Inside Edition with Pete Kinser:

  •  Describe a typical day for you at ReadyTalk
    My day usually begins by grabbing a quick snack in the kitchen (banana, almonds, green tea and the occasional yogurt). I settle into my desk and chat with the other UX guy at ReadyTalk. Generally, we regroup over what's happened the day before and talk through potential design solutions for various projects. The bulk of my day is spent meeting with various teams to learn about new projects, to understand potential roadblocks and to contribute to the development discussion form a user experience perspective.


  • Why do you think ReadyTalk is the #1 company to work for in Colorado?
    There's a sense of shared optimism in the work we're doing. No idea is too big or too small. The teams are focused on executing at a high level. The customer is always the priority.



  • Tell us about your favorite day at work….
    My favorite day at work is full of tests. Usability tests. Working with users to better understand how our designs work, or don't, helps to bring a lot of insight and energy to the design process. Being able to integrate user feedback into our designs helps build highly useful, usable and desirable products.



  • If someone were interested in working on your team @ReadyTalk what advice would you have for them?
    Love what you do. There's a lot of passion with the walls of ReadyTalk. I'd wager most people invest time outside of ReadyTalk to continue to learn about their discipline. We're engaged with our professional organizations, actively pursue continuing learning opportunities, and contributors to the knowledge bases for our communities.



Catherine Harrison is part of the ReadyTalk Recruiting Team (AKA the Beaphins). She has been seeking out the top talent in the industry for 5 years now. Finding the geekiest engineers in the industry to join the ReadyTalk team is her top priority. When she is not on the prowl for Geeks you can find her hiking, rafting, snowboarding, and camping…anything outside!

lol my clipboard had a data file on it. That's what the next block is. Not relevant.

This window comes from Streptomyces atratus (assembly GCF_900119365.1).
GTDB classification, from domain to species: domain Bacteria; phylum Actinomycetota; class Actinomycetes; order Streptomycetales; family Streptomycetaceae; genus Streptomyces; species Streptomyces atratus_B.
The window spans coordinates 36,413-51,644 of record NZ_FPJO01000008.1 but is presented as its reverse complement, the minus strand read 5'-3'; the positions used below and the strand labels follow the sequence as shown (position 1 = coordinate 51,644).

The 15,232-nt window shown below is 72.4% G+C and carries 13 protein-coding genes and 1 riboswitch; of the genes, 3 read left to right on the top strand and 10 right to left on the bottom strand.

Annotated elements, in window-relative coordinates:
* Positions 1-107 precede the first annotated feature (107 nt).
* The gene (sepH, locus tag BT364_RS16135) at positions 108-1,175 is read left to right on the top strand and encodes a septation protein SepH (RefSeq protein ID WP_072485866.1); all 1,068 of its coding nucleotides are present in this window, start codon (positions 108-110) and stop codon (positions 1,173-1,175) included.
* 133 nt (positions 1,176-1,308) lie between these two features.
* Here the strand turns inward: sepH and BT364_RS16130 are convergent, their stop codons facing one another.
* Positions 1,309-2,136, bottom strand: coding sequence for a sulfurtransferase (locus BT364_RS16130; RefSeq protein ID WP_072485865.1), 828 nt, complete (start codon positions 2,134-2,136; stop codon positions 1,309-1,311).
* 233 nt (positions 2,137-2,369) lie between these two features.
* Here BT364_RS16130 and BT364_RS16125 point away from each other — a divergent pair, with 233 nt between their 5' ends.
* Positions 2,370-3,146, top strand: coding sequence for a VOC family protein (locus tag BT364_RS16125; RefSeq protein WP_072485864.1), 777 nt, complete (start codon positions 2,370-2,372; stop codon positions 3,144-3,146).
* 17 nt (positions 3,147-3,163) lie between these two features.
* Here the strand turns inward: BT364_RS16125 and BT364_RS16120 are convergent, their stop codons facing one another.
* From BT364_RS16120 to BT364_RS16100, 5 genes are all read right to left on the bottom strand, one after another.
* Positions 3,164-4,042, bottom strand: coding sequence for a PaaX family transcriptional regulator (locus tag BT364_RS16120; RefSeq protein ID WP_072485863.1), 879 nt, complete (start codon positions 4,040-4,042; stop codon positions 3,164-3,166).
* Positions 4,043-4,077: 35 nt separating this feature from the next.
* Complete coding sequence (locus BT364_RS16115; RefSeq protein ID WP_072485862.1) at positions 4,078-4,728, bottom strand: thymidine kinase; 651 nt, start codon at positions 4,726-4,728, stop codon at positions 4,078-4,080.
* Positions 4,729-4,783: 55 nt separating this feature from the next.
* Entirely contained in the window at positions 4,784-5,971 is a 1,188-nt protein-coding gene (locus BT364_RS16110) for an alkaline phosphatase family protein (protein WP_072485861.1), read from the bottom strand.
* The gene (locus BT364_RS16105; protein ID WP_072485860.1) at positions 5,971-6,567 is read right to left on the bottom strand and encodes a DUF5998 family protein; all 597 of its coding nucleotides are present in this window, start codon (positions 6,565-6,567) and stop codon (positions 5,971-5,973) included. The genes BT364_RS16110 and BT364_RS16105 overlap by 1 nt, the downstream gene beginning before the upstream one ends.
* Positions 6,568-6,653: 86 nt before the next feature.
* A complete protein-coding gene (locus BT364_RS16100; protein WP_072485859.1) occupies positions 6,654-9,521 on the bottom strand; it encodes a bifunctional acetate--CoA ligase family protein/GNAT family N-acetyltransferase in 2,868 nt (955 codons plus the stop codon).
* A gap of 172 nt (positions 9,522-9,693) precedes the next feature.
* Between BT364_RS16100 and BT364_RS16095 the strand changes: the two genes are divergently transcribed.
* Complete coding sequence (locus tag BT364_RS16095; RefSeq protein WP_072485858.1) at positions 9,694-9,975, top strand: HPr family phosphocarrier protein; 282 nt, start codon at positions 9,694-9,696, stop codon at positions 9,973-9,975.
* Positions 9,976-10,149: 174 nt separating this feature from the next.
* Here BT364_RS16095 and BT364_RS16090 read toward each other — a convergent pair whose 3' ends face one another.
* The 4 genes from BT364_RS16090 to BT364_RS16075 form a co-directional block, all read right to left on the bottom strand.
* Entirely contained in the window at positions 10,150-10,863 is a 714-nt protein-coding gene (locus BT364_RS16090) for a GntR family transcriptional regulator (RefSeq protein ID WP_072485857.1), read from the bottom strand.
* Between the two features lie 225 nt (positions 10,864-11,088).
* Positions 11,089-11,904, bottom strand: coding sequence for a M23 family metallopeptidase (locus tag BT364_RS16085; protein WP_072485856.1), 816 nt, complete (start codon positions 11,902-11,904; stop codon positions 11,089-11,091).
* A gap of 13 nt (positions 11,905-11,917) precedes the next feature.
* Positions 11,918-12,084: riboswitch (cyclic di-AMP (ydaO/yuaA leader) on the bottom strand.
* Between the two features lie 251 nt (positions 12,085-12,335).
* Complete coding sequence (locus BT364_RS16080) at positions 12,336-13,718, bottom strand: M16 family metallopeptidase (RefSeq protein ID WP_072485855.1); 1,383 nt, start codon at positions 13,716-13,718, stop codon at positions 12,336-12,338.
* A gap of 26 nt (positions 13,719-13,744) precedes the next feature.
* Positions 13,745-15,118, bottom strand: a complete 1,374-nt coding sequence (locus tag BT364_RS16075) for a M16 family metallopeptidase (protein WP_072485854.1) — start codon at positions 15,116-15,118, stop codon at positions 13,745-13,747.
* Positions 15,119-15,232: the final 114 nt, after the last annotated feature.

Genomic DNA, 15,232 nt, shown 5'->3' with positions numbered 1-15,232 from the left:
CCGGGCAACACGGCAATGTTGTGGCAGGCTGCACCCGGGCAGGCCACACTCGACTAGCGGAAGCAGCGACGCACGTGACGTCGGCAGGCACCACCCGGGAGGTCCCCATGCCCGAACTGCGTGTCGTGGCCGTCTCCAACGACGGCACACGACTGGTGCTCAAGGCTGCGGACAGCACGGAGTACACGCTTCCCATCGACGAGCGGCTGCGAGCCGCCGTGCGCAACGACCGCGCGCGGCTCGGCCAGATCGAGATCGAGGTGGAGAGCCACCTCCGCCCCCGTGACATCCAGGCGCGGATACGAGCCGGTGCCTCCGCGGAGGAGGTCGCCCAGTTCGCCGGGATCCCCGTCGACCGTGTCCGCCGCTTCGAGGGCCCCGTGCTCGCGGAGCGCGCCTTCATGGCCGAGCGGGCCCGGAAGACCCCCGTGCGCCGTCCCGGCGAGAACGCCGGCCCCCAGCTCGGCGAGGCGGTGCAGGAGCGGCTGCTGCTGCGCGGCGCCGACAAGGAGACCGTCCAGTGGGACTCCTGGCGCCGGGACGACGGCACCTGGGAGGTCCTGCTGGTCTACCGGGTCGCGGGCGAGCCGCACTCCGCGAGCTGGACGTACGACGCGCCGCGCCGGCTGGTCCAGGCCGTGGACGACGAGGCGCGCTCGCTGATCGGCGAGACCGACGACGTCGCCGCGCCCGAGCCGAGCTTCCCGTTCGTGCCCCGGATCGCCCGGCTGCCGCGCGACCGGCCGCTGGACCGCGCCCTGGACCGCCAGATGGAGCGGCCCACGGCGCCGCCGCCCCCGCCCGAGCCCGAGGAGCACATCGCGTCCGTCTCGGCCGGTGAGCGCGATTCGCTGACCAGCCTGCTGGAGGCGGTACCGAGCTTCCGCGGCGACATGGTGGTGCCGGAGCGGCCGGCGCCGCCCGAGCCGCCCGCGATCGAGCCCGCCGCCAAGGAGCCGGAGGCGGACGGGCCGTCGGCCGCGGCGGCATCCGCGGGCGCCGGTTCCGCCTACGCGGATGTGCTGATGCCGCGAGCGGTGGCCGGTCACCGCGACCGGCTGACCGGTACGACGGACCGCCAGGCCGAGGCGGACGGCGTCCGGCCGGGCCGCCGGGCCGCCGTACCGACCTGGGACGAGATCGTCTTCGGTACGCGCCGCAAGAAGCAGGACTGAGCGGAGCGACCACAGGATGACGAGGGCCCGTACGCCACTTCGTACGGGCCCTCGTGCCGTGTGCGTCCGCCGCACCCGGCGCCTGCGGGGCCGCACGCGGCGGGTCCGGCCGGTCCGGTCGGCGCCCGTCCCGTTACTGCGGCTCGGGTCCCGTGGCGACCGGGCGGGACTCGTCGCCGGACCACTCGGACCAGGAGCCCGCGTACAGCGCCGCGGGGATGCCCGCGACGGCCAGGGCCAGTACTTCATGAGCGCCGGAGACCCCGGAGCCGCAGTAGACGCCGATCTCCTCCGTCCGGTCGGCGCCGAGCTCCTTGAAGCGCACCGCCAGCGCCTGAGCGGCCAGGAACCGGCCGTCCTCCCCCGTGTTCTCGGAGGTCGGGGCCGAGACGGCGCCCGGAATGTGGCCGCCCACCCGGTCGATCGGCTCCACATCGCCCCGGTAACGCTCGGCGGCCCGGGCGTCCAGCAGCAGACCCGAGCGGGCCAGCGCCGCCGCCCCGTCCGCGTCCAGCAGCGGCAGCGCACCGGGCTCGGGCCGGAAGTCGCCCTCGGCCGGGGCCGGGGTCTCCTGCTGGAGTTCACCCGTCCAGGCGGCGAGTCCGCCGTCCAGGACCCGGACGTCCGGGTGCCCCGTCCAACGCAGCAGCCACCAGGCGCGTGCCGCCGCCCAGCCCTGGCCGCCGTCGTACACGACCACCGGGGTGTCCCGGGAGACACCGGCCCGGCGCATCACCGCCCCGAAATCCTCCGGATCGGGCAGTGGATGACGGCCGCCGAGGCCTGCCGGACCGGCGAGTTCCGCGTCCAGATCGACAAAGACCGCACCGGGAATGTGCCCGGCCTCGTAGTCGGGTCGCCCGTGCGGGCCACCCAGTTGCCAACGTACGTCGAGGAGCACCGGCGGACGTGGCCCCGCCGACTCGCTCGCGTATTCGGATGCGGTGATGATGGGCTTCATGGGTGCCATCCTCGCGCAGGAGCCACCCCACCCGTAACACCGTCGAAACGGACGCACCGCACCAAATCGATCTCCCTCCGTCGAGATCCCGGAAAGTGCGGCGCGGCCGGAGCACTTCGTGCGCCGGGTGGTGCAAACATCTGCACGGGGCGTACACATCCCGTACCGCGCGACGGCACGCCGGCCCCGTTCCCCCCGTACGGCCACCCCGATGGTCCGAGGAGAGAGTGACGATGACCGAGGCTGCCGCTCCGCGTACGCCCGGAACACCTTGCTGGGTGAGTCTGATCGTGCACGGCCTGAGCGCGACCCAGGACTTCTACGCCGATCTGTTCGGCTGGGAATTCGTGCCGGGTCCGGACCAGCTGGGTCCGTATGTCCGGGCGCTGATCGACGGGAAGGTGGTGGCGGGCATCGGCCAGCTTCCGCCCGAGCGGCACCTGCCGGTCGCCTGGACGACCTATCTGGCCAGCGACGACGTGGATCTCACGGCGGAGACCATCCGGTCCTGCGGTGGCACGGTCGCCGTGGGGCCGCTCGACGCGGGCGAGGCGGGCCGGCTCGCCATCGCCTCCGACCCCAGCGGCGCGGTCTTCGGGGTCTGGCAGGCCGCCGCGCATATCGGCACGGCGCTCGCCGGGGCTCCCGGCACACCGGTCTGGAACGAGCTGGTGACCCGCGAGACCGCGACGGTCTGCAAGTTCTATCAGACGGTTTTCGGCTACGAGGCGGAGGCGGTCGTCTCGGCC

Engage Your Audience: First Things First, KNOW YOUR STUFF!

Have you ever attended a presentation where the speaker was just reading the bullets from the PowerPoint slides? Or maybe they just rambled on and on about the same simple idea or topic? You may have felt like saying, “Tell me something I don’t know,” or “I can read slides, why didn’t you just send them to me?” Over the years, I’ve recognized that when a speaker doesn’t feel really confident about the subject matter, it’s easy for them to slip into a comfort zone to just get through the presentation. Often times it’ll sound monotone, lifeless and boring.

When presenting, whether on a webinar or in person, in order to sound confident and engaging: Learn it, Live it, Love it.

Learn it: Understand the topic and identify the underlying message you want to deliver (what your webinar audience needs) and know every single nuance about it. Don’t let the audience stump or intimidate you. You have to be adept at smoothly talking slightly off-topic and be able to come back to center. If you do get stumped, don’t ramble on with a non-answer; get the answer, add it to your follow up messaging.

Live it (aka Practice!!!!): Of course you can practice in front of a mirror and that works. But, I think a better way to get your material down is to talk about it with your peers, colleagues, friends, etc. Get comfortable delivering the webinar content and underlying message with a smooth conversational flow. Pretend you are at a social gathering and this topics just happens to be something that comes up in the conversation. Learn how to cohesively transition from one idea to another while making your point clear.